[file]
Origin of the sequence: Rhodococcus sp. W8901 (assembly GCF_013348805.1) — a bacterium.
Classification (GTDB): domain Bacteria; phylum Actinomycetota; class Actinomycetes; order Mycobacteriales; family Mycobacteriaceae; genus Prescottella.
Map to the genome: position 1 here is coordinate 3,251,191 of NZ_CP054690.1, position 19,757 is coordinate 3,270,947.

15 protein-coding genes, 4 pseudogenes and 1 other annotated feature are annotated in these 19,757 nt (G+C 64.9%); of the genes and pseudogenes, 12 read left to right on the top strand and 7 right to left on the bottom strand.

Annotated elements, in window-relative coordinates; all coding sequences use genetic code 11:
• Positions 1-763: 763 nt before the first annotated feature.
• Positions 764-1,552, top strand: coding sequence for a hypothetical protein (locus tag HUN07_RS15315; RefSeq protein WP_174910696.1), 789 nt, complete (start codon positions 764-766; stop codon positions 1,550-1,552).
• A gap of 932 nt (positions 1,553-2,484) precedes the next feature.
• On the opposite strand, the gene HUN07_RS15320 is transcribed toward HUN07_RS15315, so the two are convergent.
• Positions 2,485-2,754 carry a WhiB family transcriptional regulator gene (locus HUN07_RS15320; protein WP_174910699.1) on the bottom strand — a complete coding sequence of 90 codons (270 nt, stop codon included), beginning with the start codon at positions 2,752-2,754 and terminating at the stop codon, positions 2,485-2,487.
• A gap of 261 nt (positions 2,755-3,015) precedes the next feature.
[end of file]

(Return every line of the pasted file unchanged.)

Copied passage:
Origin of the sequence: Rhodococcus sp. W8901 (assembly GCF_013348805.1) — a bacterium.
Classification (GTDB): domain Bacteria; phylum Actinomycetota; class Actinomycetes; order Mycobacteriales; family Mycobacteriaceae; genus Prescottella.
Map to the genome: position 1 here is coordinate 3,251,191 of NZ_CP054690.1, position 19,757 is coordinate 3,270,947.

15 protein-coding genes, 4 pseudogenes and 1 other annotated feature are annotated in these 19,757 nt (G+C 64.9%); of the genes and pseudogenes, 12 read left to right on the top strand and 7 right to left on the bottom strand.

Annotated elements, in window-relative coordinates; all coding sequences use genetic code 11:
• Positions 1-763: 763 nt before the first annotated feature.
• Positions 764-1,552, top strand: coding sequence for a hypothetical protein (locus tag HUN07_RS15315; RefSeq protein WP_174910696.1), 789 nt, complete (start codon positions 764-766; stop codon positions 1,550-1,552).
• A gap of 932 nt (positions 1,553-2,484) precedes the next feature.
• On the opposite strand, the gene HUN07_RS15320 is transcribed toward HUN07_RS15315, so the two are convergent.
• Positions 2,485-2,754 carry a WhiB family transcriptional regulator gene (locus HUN07_RS15320; protein WP_174910699.1) on the bottom strand — a complete coding sequence of 90 codons (270 nt, stop codon included), beginning with the start codon at positions 2,752-2,754 and terminating at the stop codon, positions 2,485-2,487.
• A gap of 261 nt (positions 2,755-3,015) precedes the next feature.